Songs and scores

From the previous definition of note it is derived that a Song is defined as the state chart of all Notes present in a musical system (in the case of the conceptually equivalent model of Notes being born and dying on receiving the start/stop message this would rather correspond to the state chart of all the Generators). This definition is very different from its classical equivalent in which a song or musical piece is directly related to its score.

In the object-oriented music model here presented a musical Score must be understood as the sequence of events or messages that will be sent to the different objects present in the musical system. These events, as we already illustrated in figure 6.2, are the result of a supposed interaction between a Performer and an Instrument. As a matter of fact, an event can be sent to a musical Instrument or directly to any of its Generators and as a result it modifies its internal state.

Two different kind of events can be distinguished. Note events are those that through an Instrument or a Generator modify a Note as defined in the previous section. And Global Control Events are those that modify the whole musical system setting parameters such as tempo or key.

A Note Event is made of a Time Statement that specifies when the event is to occur, a Variable that indicates what object (Instrument, Generator...) will receive the event, and any number of pairs Parameter/Parameter Value, where a Parameter specifies what attribute of the object will be modified, and a Parameter Value contains the new value for the given parameter.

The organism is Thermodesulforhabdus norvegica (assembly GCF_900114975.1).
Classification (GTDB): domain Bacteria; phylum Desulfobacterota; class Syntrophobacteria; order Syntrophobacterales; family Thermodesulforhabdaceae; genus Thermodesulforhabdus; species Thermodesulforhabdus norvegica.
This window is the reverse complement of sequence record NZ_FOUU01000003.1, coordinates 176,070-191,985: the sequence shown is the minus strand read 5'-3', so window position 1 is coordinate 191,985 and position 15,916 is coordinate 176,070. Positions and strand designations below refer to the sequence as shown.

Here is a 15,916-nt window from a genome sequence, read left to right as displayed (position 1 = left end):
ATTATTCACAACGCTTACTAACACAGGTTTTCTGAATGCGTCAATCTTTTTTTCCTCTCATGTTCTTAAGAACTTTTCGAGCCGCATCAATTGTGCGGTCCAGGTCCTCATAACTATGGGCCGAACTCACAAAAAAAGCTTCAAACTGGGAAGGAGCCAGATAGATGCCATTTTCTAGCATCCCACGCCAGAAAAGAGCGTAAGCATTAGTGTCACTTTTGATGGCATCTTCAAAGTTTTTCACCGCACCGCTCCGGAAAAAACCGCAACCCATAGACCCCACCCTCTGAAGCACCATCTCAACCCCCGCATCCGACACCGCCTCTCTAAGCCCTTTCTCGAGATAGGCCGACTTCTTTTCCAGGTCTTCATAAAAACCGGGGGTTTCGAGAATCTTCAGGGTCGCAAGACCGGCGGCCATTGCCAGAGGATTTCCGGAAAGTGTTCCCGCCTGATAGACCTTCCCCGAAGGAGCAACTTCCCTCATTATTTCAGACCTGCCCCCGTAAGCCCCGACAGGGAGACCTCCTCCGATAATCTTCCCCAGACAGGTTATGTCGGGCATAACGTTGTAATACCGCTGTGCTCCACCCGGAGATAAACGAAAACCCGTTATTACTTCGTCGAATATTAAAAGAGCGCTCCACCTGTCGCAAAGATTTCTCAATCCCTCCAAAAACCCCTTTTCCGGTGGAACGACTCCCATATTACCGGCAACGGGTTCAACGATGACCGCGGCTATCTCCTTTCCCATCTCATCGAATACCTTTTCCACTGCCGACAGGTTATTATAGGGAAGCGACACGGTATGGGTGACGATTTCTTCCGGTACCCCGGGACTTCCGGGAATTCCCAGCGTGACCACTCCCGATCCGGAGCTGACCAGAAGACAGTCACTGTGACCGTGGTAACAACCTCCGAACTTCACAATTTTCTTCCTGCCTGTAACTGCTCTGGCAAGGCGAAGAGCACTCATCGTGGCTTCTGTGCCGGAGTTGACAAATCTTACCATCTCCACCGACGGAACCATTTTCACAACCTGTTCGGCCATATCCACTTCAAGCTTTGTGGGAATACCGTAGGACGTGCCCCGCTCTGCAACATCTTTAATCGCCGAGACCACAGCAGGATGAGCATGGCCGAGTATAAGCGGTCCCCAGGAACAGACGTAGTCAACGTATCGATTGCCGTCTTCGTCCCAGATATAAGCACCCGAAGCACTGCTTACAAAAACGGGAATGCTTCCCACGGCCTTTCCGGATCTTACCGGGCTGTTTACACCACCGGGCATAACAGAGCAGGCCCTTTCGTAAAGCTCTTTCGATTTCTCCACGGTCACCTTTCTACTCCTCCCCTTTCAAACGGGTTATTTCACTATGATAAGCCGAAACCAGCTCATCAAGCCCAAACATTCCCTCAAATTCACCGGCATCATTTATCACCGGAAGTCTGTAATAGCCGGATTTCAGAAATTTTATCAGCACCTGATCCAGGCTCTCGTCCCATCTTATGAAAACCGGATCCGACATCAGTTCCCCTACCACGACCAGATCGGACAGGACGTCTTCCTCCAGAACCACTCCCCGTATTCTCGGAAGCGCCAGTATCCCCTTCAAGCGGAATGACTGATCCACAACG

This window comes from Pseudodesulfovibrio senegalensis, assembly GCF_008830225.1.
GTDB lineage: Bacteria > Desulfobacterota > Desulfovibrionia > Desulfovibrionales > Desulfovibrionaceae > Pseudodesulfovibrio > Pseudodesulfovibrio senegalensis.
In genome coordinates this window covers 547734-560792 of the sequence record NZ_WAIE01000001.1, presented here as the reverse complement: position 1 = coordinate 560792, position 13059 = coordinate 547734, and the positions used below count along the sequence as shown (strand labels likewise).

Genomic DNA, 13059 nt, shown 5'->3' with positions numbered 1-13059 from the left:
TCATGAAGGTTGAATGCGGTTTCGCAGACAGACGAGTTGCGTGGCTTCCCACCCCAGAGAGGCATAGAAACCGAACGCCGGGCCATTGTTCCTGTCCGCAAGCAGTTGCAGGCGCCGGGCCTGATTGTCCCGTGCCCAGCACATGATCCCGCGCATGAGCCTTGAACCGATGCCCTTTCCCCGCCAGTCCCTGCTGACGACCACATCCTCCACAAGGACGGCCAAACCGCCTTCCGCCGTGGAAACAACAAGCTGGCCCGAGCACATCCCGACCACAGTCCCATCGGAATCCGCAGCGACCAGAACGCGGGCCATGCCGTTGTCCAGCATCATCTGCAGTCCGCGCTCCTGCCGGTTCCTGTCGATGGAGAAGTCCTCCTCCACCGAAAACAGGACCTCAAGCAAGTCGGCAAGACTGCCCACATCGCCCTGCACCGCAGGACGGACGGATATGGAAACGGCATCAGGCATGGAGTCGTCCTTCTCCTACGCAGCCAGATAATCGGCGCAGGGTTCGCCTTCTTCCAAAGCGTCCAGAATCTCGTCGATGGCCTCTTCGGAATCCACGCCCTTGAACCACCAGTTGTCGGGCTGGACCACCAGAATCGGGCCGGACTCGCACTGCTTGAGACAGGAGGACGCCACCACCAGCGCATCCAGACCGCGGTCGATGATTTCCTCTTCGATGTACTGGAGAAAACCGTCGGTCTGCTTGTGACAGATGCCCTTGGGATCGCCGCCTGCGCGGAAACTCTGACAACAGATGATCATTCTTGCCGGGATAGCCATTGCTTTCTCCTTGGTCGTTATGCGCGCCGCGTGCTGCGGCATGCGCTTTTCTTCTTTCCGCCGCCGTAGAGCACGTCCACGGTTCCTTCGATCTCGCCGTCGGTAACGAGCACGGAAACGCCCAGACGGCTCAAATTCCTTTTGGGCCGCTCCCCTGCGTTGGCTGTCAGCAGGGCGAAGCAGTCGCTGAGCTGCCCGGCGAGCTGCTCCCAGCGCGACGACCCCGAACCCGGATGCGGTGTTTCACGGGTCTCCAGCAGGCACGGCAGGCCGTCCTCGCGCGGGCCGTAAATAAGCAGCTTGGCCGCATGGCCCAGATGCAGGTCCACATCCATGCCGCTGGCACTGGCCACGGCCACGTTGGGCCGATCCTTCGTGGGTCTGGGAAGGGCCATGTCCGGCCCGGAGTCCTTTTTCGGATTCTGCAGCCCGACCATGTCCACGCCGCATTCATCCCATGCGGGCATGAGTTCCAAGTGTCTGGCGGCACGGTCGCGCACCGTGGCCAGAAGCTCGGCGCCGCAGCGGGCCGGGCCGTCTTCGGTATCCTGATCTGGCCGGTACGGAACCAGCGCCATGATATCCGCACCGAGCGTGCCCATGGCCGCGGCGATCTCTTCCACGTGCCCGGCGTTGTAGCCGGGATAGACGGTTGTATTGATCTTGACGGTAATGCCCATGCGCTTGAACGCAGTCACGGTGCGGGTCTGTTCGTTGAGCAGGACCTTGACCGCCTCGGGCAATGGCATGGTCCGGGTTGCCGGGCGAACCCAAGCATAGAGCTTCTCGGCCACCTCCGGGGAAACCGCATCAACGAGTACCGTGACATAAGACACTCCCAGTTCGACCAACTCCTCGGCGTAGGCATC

Note that, as illustrated in figure 6.7, Note Events are in fact also objects. This fact makes our model somehow similar in this sense to the event-oriented models such as Siren (see section 2.4) from which we have from the very beginning established a clear difference. We also acknowledge the fact that a purely object-oriented model is not incompatible with event-driven behavior. This same conclusion was drawn by the authors of Kyma when they added an event language in version 4.5 (see [Scaletti, 2002]).

Figure 6.7: Score Class Diagram

An example of a score in pseudo-code would therefore be:

\texttt{\footnotesize At time=0 Note.start at InstrumentX.G...
\texttt{\footnotesize At time=2 Tempo(120)}\\

The first line is a note event that indicates that Note at GeneratorN in InstrumentX should start sounding. Note that as no other parameters are set these would be taken as default. In the second line we send another Note event modifying the existing pitch for the previously started Note. Finally in the third line we send a global parameter change that will affect the whole score.

It is interesting to note that, as S. T. Pope points out in [Pope, 2004], most software synthesis systems have some sort of note statement consisting of a keyword, the start time and duration of the event, the Instrument and the parameters of the Instrument. In our model the variable is equivalent to the keyword, the time statement to the start time and the parameter/parameter value pairs to the generic parameters. But there are some differences. A first important difference is that the note event does not necessarily have to address an Instrument as it can address a particular Generator or a whole Instrument section or Instrument. Another important difference is that we do not require a note event to include a duration and this is treated as another regular parameter that may or may not be specified in a note event. This is in fact one of the main limitations of the Music-N model reported by different authors. Miller Puckette, for instance, states in [Puckette, 1991b] that the Music-N model is not well suited to situations in which some aspects of a sound are not defined at its beginning and he adds that those are in fact most of the interesting situations.